Not every kid from the rural Midwest dreams of growing up to hand-rear orphaned baby chimpanzees at a primate sanctuary in the jungles of Africa. But Lindsay Maess, 39, has lived a life that most of us only read about in National Geographic.
“By the time I could talk, I was telling people that I was going to work with monkeys one day,” Lindsay says. “I would steal my brother’s monkey stuffed animals and was captivated watching primates at the Quad Cities’ Niabi Zoo.” Her fascination with primates only deepened after reading about George Schaller, Dian Fossey and Jane Goodall.
Lindsay first started to pursue her goal of working with these animals while she attended Augustana College. She volunteered at Niabi Zoo working with primates and, at age 20, she got an internship at a sanctuary in Zambia that rescues and rehabilitates chimps — and it was exactly what she’d longed for. It solidified her desire to keep following her childhood dream.
After she graduated, Lindsay worked with monkeys, chimps and gorillas at zoos and often returned to Africa for field research and to help at primate sanctuaries. But she found the perfect balance when she started doing field biology research with birds in the United States for four months a year, which allowed her to spend the rest of the year at the Pandrillus conservation organization and sanctuary for orphaned chimpanzees and endangered drill monkeys in Nigeria.
She kept up that work routine for six years and couldn’t have felt more fulfilled. “It was just what I wanted,” Lindsay says. “Every day, I felt like my whole world was complete. It was everything I loved and more. It drove me.”
But life in the jungle can pose dangers we don’t face in the Western world. When Lindsay came down with malaria, it set her on a path to severe neurological issues, pain and trauma that took so many years of her life and, if it weren’t for her team of physicians at RUSH, could have ended her dream forever.
‘I really thought I was going to die that night’
In Nigeria, malaria and other infections are part of everyday life. Over 30% of global malaria deaths happen in Nigeria. And while Lindsay took measures to protect herself, the region and the nature of her work put her at constant, unavoidable risk.
“Getting malaria and typhoid and dengue fever, it was kind of part of the job. I don’t want to say I became nonchalant about it, but for all of us, it was like, ‘OK, well you’ve got malaria. You take the meds, and it’s a really bad week, you feel like death, but you rest up and you get better,’” Lindsay says. “Until one day, it didn’t go that way.”
In April of 2016, Lindsay tested positive for a parasitic infection — Plasmodium falciparum.
“There are five different species of malaria that can infect humans, Plasmodium falciparum being the most dangerous because it can cause cerebral malaria and potentially death,” Lindsay says.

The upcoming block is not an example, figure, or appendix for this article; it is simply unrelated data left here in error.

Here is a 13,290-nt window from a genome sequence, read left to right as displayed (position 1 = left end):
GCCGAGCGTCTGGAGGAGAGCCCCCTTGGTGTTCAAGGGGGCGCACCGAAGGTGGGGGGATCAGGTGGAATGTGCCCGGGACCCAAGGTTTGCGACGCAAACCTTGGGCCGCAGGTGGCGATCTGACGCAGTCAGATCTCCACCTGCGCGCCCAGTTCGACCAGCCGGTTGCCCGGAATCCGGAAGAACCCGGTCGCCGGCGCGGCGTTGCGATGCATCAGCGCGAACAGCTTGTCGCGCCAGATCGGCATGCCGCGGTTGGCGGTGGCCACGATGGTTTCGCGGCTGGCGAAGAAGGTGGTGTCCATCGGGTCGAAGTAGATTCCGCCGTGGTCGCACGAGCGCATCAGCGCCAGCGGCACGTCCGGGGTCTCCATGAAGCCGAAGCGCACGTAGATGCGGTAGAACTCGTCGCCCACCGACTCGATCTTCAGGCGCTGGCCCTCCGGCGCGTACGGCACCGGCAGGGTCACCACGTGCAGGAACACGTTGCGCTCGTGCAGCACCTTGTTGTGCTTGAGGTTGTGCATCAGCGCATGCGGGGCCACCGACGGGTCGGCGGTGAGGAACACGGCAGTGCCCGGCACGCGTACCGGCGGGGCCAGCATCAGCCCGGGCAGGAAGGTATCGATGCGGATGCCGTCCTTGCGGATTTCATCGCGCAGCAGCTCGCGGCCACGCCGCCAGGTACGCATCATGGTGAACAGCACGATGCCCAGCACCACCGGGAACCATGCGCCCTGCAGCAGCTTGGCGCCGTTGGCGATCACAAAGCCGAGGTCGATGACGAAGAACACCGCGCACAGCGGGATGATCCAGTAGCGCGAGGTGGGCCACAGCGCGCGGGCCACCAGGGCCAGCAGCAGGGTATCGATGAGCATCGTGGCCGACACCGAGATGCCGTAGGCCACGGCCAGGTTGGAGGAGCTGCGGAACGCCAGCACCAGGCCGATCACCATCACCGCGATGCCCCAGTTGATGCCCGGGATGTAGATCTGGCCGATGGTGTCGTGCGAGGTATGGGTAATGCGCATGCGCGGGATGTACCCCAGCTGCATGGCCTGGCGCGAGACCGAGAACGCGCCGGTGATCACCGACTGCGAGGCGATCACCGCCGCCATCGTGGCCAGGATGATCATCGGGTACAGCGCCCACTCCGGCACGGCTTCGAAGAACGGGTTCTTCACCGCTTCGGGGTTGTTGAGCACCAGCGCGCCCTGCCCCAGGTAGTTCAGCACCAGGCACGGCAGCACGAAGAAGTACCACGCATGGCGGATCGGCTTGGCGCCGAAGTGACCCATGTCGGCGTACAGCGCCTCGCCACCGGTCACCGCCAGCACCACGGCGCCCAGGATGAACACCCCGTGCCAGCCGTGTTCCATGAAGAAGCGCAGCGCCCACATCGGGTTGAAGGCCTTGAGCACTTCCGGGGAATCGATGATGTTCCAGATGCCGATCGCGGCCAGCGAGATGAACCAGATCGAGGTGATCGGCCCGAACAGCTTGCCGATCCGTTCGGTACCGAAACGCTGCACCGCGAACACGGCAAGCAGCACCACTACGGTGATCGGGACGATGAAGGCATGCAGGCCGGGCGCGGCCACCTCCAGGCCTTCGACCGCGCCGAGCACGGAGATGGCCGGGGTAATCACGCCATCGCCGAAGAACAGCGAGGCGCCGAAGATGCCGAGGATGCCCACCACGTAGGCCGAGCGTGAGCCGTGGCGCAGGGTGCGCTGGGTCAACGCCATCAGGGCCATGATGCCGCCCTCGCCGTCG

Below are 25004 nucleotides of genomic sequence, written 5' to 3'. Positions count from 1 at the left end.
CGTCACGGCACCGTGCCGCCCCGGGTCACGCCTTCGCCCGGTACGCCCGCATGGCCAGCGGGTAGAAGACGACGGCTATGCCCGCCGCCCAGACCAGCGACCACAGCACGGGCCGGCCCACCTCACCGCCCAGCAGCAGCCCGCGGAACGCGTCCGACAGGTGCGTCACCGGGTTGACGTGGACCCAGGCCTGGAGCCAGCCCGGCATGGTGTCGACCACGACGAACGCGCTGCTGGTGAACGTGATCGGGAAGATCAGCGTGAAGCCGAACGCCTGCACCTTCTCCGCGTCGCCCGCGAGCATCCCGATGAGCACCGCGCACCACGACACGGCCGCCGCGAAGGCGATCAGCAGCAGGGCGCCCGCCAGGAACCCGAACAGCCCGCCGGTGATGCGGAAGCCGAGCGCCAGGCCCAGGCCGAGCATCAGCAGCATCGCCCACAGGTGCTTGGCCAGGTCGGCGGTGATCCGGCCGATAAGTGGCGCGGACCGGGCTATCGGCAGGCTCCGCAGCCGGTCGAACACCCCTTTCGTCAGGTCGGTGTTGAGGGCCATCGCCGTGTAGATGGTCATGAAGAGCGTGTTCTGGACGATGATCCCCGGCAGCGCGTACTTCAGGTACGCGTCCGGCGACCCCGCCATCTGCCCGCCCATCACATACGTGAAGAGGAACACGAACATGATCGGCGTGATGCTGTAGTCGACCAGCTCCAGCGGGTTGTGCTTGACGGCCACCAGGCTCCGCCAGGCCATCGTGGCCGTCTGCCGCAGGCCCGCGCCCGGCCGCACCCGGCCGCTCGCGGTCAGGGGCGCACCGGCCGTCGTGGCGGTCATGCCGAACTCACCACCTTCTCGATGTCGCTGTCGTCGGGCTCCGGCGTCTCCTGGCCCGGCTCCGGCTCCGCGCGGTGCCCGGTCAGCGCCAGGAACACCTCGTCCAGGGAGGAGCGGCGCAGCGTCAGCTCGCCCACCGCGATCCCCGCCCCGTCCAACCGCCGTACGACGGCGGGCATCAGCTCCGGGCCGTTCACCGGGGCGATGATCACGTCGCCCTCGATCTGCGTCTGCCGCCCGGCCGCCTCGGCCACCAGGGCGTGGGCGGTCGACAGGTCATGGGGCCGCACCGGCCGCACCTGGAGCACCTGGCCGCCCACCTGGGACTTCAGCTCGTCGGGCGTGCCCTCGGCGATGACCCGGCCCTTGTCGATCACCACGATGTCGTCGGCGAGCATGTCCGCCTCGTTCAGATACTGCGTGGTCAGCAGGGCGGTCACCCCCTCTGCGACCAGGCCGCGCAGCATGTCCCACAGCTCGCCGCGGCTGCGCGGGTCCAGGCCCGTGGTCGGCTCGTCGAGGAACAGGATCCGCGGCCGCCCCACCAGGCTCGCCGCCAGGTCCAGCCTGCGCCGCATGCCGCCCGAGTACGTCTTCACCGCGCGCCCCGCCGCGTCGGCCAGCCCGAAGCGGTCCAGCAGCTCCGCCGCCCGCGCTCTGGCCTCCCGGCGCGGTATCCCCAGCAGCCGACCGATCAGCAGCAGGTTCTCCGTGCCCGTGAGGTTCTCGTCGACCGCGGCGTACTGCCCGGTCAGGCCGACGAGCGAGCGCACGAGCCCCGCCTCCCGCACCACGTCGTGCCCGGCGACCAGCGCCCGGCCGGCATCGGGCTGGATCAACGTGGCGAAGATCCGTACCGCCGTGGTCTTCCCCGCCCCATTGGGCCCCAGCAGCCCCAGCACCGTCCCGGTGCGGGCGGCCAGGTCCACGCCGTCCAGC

She took two rounds of drug treatments, but after a few weeks, she was still feeling very sick. Her blood was tested again and showed that she not only still had malaria, but also a paratyphoid B infection, known to cause a high fever and severe illness.
The day after she began her third round of medication, Lindsay developed the worst headache of her life. The next few days brought shooting pain through her whole head, fever and bleeding sores all over her face. She felt like electricity was running through her tongue, lips, face and ears.
The pain spread to her shoulders, spine and left arm. She felt dizzy and confused, like she was intoxicated.
On the night of May 10, 2016, she could barely stand up, and the left side of her face and body became paralyzed. Her heart rate dropped, and she could hardly swallow or speak. Lindsay called her partner back in the U.S. just to try to stay awake and make it through the night.
“I was terrified to even fall asleep because I didn’t think I would wake up. I really thought I was going to die that night,” Lindsay says. “I remember sitting on my bed hunkered in a ball, trying to fight the vertigo, then lying on my back, holding on for dear life because it felt like I was on a Tilt-A-Whirl. My veins felt like they were going to explode.”
A medical mystery
The next day, she was rushed to a doctor in Nigeria. He believed he had seen Lindsay’s symptoms before and said it was likely the result of taking the malaria drug.
The medication can cause intense side effects, so the diagnosis made some sense. Lindsay also notes that up to 30% of the medications in Nigeria are substandard or counterfeit. If she had taken counterfeit drugs, they might cause severe symptoms as well.
The doctor treated Lindsay with intravenous steroids and recommended bed rest, saying that the drug simply needed time to get out of her system.
But rather than getting better, Lindsay’s symptoms became more concerning. Her head, left arm and leg began contracting uncontrollably.
“I remember losing the ability to swallow. I was drooling,” Lindsay says. “It’s the most terrifying thing to not be able to function. It was a complete nightmare, and I was in excruciating pain — pain that I never even thought could exist. And the extreme migraine hadn’t gone away since the onset.”
She knew her best chance at finding the treatment she needed was to get back to the U.S. At the time, West Africa was in the midst of the Ebola crisis, so screenings and restrictions made travel difficult. It would take a month of bed rest before she could even get on a plane. When she finally managed to return, her local physician referred her to a neurologist in Peoria.